<ul><li>Lastly, but certainly not least, Pilgrim believes that a sense of community is essential to their church. Pilgrim is a very very active church, both in outreach and community service, but also in bettering it’s own community. Pilgrim holds many events that are meant to bring people of Pilgrim closer together. These events include dinners, talent shows, group walks for benefit (crop, aids, cancer walk, etc.) There are essentially two types of gathering (other than worship or business). Social gatherings (or fellowships) for bettering the church community, and benefit gatherings, for raising money for various causes. These programs are meant to allow members to become closer, and let newcomers feel a part of something and get to know Pilgrim better or aid others in some way. </li></ul><ul><li>On the left is a photo from the start of the year barbeque. This event is an example of the social gathering. There is a little something for everyone, games and chalk for children, and food and company for adults. In the picture three members laugh with a new arrival. All members are wearing nametags so that newcomers can identify them and get to know them. This event is meant to be a way to kick off the year as a community and to bring others into the church. </li></ul><ul><li>The second picture is of the annual ‘Pilgrim UCC Harley ride’. Another event purely to help facilitate fellowship, the ride is a fairly modern idea and signifies that Pilgrim is very much progressing with the times. It also helps create a little something for everyone and imply that even Harley riders can be religious and belong to Pilgrim. </li></ul><ul><li>These functions are meant to bring people closer and create a happy open environment that anyone (even just passersby) can participate in. This demonstrates Pilgrims desire to have a thriving community, while at the same time, tying into the UCC idea that everyone is welcome, and that their religion is progressive “moods” that is essential to the UCC faith. </li></ul>
<ul><li>In addition to the social gatherings, Pilgrim also hosts get-togethers that are meant to be fun ways to raise money, either for the church, or for others. Here are the cooks for the ‘men’s dinner’ an event where donations are highly recommended that allows the men of Pilgrim to cater to the patrons. All of the proceeds from this event go to Pilgrim for various uses. This event helps Pilgrim hold other events (by providing funds) but also creates a sense of camaraderie between the men, bringing them closer together and giving them time to bond. All the servers wear formal clothing and Pilgrim aprons to add to the ambiance and demonstrate that they are the men of Pilgrim. </li></ul><ul><li>Pilgrim also participates in fund raisers that aid other communities or peoples; this is similar to their work in Mbita, but that is considered more mission work. Whereas community service and outreach at home is provided through events such as cropwalk (to get money for food for poor in the area) and relay for life (to gather funds for cancer patients and research). I was unable to obtain a picture of Pilgrim doing Cropwalk, but these signs are all over the church when that time of year comes around. These events are very important to Pilgrim, and the turnout for them is always high. Events that seek to provide money are vital for establishing fellowship, but are more important in the promotion of the belief of helping others as a church whenever possible. </li></ul>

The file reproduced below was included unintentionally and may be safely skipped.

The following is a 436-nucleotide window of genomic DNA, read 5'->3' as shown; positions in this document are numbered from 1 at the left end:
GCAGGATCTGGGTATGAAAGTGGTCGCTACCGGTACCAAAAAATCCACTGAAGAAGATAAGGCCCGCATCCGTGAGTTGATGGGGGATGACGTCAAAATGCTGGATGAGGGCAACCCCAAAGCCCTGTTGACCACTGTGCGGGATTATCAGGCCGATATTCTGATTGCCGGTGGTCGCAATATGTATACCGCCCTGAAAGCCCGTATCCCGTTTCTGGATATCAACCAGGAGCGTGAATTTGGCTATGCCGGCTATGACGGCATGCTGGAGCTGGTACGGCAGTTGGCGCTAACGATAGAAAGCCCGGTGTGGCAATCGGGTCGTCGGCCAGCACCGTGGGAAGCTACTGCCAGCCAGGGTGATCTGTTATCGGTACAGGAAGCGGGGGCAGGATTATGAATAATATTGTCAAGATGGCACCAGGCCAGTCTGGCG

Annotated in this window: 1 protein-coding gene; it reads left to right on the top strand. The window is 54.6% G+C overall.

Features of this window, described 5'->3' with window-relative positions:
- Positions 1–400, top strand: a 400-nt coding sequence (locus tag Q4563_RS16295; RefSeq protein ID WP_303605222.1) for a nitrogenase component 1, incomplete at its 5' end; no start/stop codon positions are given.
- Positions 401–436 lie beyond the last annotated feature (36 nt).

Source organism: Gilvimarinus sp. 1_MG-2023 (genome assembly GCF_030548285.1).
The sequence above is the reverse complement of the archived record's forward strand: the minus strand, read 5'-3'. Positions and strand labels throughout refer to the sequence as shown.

<ul><li>Finally, the comma. This is the slogan for the greater UCC faith and can be seen in several locations in Pilgrim. The comma is supposed to go at the end of every statement in UCC belief because “god is still speaking”. This statement sums up in a few words, what Pilgrim does and believes as a UCC church. God is still speaking, because of this Jesus should still be a role model, humanity should be helped, worship and prayer should still occur and churches should still progress in their thinking and behaviors. These beliefs are the “moods and motivations” that Pilgrim follows. And they also serve to provide an order of existence as those who follow these beliefs act on them, follow and teach them in daily life. </li></ul><ul><li>The UCC tradition spans many churches, in many states, each with their own way of following the doctrines. Pilgrim church is simply an example of one churches way of expressing what they believe in their different actions in and out of church. </li></ul><ul><li>According to Pilgrim God is still speaking, and therefore they will keep on with their actions, building community, faith and hope. </li></ul>